Dick Paulin says, “Every little bit adds up.”
The Mesa resident can attest to that.
He and his wife Karen collected over six million soda can tabs, over the last 12 years.
Since 2007, the Paulins have collected tabs for Ronald McDonald Houses in the Valley, raising over $15,000 for the charity – enough to house a family there for a thousand nights.
Founded in 1974, Ronald McDonald House Charities provide families a more comfortable, affordable alternative to a hotel to stay in while their child is in the hospital. Some families stay for a day, while others stay up to a year, depending on their child’s treatment.
“It doesn’t take much to take a tab off a can, Dick said. “And we take any tab, it doesn’t have to be soda or beer, you have soup cans that have tabs on them now, cat food, so we take them all.”
The Milwaukee natives moved to Mesa in 2001, and they’ve been ever since, residents of the Sunland Springs Village retirement community.
“We were going to be snowbirds and it took us about five weeks to realize it’s just too nice,” Dick said.
Right after moving to Arizona, their grandson, who was later diagnosed with autism, began frequently spending time in hospitals in Wisconsin while doctors tried to figure out his diagnosis. When they went to visit, they were invited to stay in a Ronald McDonald House.
“It was so wonderful, we kind of got hooked on it. Their availability and the things they do for the people that come in is phenomenal. So, I was really impressed,” Karen explained.
The two Ronald McDonald Houses in Phoenix and one in Mesa serve families that live more than 35 miles away from the hospital where their child is being treated.
Families are asked to make a small donation to stay, but if they are unable to pay, they won’t be turned away.
Karen Paulin said she asked their community director how she and all her neighbors could support the Ronald McDonald Houses in the Valley together.
“So, then we brainstormed, and she said, ‘Okay, why don’t we collect a ton of tabs?’”
Karen’s reaction was, “Well, that sounds really cool. But how many is a ton of tabs?”
Dick said there are 2,534,000 in a ton and the couple is currently working on collecting their third ton.
The Paulins collect a majority of the tabs from other residents of Sunland Springs Village, although they will sometimes get calls from those outside of the community who want to donate the tabs they’ve accumulated.
Every Tuesday morning, members of the community get together for coffee and donuts so the couple can collect the tabs they’ve accumulated.
They also don’t wait for the tabs to come to them.
At bingo every week, Dick said, “We go around checking the floor, anybody who’s finished their soda, we always take the tab off of that.”
Once collected, he sorts through the tabs with a large magnet in order to pull out the pieces of steel or other junk that get mixed in with the aluminum.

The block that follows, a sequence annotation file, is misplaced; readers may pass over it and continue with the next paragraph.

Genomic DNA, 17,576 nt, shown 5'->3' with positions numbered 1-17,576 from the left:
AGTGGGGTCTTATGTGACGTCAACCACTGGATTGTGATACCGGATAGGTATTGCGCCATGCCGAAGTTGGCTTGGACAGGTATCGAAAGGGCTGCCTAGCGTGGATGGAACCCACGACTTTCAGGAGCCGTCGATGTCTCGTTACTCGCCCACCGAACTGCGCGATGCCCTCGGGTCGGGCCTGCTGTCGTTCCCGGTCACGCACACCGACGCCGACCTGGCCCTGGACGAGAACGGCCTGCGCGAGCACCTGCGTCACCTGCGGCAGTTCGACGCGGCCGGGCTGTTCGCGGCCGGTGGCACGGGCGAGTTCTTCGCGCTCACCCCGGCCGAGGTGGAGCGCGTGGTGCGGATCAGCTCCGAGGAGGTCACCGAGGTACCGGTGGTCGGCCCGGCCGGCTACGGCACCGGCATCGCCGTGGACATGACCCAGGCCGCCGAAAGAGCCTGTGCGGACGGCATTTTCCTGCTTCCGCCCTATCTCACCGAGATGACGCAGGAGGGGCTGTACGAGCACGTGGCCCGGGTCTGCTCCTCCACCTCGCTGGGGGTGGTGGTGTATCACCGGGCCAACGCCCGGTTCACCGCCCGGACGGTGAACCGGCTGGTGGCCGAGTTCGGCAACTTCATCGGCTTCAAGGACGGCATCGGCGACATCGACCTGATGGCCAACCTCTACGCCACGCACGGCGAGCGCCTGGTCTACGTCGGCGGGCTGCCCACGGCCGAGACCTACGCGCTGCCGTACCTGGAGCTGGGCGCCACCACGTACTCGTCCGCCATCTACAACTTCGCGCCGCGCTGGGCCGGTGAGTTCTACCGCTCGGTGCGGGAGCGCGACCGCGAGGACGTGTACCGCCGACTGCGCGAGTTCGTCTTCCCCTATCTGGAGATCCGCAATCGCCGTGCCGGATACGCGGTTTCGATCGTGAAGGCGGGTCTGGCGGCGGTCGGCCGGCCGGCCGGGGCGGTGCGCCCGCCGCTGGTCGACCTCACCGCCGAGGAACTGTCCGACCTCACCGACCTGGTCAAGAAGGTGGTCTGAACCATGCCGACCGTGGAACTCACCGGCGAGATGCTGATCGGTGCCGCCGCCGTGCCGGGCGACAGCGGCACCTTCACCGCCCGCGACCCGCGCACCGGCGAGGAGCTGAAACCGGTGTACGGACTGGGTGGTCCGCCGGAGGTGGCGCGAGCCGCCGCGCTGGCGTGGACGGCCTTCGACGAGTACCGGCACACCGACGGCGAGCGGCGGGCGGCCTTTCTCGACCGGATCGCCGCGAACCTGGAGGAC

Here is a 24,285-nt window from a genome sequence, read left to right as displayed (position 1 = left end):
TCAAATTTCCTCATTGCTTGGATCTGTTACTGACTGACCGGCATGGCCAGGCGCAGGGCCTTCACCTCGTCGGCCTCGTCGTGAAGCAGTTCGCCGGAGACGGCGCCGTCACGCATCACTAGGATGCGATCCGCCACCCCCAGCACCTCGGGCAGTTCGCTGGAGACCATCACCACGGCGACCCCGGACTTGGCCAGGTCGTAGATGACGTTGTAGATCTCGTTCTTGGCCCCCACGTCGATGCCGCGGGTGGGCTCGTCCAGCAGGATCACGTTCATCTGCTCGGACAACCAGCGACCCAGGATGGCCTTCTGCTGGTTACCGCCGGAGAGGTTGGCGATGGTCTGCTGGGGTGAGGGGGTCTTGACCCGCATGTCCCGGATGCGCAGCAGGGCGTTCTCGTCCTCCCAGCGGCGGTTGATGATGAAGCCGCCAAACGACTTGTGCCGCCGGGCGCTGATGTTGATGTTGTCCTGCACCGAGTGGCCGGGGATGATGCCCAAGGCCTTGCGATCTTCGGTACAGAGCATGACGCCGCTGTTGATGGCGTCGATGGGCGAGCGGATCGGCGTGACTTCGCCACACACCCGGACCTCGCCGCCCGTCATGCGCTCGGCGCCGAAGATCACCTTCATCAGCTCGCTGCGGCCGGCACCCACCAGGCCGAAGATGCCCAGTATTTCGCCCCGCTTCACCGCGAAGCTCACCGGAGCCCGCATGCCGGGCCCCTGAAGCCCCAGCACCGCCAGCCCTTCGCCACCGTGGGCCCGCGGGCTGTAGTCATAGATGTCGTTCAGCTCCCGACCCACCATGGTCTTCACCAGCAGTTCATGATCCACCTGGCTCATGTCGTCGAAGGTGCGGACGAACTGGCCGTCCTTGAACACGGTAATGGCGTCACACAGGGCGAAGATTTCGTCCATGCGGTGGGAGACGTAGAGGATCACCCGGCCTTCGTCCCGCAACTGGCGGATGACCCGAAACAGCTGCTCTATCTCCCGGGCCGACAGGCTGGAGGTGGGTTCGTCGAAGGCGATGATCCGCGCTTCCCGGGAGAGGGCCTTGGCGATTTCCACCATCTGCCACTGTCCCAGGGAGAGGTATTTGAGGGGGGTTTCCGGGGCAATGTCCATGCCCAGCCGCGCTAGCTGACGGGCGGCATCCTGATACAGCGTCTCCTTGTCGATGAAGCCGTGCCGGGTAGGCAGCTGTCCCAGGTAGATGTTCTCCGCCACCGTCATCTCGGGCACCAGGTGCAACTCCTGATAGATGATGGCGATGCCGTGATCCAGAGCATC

The tabs are then stored in five-gallon paint buckets until the first Tuesday in May each year, when they are taken down to the Roanoke House in Phoenix, the largest Ronald McDonald House in the Valley. They are then recycled by an outside vendor.
“We have like a tag-along that day, people go with, and we take pictures of them dumping the tabs, it’s kind of a fun thing,” Karen said.
Dick laughed and added, “Then we always have a Dutch treat lunch somewhere, I mean seniors can’t go out if we don’t have something to eat.”
The couple doesn’t just donate the tabs, however.
They also do fundraising and cook dinners once a month for the families staying at one of the houses.
For the past five years, the Paulins have served dinner, along with other volunteers from their community, at the Ronald McDonald House in Mesa.
Every night, other volunteers and organizations come in and cook meals for those staying at the house.
“They provide the food so that the parents at the hospital, when they come back, they don’t have to worry about what I’m going to do about supper? Where’s my next meal?” Dick explained.
Collecting the tabs has become somewhat of a habit for the couple, they said.
“We’ve already been on vacation with some friends, and they had a cocktail party for everybody that was staying at the resort,” Karen said. “After the party was done, the four of us went around to the dumpsters, and we were picking the cans out and popping the tabs off.”
“And one of the people that was working there came by and said, ‘What are you guys doing?’ Then we told him about the Ronald McDonald House and so they got right in there and they were helping us pull all the tabs off,” said added. “It’s so crazy.”
They don’t add too many cans themselves, though Karen sad, “I pop a few Diet Coke cans.”
The Paulins need slightly over a million more tabs to complete their next ton, but said they have no intention of slowing down.
“We’ll collect the tabs until there are no children in the hospital,” Dick said. “That’s not going to happen, unfortunately, but it just means were going to continue to do this as long as we can.”